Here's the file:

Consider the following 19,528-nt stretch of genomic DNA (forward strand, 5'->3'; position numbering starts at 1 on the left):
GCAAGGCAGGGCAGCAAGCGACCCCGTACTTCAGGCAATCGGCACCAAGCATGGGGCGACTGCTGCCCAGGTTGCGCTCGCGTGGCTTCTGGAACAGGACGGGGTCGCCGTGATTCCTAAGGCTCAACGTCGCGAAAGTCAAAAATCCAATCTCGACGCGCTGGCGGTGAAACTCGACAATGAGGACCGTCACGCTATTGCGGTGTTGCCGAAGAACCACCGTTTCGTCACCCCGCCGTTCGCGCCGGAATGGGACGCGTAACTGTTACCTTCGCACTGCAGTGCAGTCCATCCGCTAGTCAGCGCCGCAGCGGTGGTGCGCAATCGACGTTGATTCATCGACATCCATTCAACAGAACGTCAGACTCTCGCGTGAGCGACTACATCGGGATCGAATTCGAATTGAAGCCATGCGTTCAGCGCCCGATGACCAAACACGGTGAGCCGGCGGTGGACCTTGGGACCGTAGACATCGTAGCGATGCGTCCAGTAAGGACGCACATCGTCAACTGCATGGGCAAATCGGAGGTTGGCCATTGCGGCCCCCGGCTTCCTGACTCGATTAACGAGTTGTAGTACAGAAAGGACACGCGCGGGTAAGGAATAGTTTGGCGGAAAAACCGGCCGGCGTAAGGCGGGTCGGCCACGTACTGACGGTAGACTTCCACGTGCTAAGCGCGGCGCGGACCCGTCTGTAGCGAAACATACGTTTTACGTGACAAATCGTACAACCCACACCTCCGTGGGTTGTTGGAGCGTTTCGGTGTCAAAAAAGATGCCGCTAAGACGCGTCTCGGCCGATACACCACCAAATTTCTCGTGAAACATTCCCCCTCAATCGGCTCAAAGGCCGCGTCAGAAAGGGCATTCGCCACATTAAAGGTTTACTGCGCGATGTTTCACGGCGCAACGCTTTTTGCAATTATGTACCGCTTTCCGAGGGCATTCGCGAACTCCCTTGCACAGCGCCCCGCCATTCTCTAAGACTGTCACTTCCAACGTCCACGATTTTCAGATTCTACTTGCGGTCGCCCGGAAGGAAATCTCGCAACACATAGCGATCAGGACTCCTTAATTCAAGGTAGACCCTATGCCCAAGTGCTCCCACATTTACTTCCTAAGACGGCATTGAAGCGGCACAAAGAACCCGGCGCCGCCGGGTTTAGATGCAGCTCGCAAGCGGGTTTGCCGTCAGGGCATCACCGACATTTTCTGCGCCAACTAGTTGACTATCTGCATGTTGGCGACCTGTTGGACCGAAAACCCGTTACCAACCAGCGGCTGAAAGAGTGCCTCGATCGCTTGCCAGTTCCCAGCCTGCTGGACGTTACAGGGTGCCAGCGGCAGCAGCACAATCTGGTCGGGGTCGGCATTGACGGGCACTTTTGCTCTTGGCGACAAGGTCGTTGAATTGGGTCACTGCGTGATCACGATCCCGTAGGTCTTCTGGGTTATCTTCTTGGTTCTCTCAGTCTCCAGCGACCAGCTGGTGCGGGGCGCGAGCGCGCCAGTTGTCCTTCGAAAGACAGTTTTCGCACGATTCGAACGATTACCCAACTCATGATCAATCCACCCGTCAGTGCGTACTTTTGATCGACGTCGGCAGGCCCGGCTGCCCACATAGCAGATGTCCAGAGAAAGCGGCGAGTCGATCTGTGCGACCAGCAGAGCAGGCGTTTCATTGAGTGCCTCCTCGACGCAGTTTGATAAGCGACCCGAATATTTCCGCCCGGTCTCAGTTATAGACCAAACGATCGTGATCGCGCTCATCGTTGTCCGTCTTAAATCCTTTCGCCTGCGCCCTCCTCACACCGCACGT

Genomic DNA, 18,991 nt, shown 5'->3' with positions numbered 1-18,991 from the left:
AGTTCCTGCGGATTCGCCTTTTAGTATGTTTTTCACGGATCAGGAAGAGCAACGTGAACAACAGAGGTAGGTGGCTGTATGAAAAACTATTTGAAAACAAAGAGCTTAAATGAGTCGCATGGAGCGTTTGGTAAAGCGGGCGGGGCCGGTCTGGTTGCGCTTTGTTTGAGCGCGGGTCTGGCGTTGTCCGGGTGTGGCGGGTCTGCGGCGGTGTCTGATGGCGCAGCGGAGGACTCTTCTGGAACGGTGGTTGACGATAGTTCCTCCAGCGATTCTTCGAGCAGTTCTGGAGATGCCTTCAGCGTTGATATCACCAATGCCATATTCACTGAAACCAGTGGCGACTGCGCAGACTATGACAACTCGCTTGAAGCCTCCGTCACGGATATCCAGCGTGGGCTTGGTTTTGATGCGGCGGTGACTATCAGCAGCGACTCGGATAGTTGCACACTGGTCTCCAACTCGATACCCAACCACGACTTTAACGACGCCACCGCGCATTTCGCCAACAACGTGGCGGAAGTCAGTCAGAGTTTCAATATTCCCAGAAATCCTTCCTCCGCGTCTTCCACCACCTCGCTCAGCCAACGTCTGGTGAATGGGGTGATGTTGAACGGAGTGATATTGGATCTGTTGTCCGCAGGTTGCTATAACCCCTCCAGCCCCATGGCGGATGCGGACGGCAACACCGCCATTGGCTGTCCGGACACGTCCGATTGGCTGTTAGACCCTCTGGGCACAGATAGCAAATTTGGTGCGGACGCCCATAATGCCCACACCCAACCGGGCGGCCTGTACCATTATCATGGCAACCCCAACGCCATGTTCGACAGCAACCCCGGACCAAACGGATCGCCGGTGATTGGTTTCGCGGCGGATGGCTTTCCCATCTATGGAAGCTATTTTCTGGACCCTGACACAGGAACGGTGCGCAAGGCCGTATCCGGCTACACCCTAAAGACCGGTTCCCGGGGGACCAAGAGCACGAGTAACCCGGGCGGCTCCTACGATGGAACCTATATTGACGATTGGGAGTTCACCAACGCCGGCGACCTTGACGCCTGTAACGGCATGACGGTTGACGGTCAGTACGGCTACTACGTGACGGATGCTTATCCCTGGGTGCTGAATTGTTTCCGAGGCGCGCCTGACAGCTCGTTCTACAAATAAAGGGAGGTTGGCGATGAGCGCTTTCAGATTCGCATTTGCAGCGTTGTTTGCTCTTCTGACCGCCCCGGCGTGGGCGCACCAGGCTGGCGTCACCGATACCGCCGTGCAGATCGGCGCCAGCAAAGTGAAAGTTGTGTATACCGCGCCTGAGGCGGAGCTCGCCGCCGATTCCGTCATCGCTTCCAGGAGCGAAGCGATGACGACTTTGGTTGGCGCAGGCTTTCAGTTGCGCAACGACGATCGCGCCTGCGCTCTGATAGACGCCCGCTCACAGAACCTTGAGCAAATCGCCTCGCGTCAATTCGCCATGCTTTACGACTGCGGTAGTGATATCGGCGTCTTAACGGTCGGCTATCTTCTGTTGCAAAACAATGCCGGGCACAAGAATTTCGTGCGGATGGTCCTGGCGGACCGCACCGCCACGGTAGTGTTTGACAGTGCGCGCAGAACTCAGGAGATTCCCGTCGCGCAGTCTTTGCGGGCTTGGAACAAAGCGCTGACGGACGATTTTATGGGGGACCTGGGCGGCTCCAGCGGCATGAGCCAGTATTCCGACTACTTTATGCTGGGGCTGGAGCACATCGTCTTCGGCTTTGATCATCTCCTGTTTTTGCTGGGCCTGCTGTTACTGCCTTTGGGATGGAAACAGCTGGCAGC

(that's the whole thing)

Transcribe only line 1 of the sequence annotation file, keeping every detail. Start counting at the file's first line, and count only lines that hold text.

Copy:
Consider the following 19,528-nt stretch of genomic DNA (forward strand, 5'->3'; position numbering starts at 1 on the left):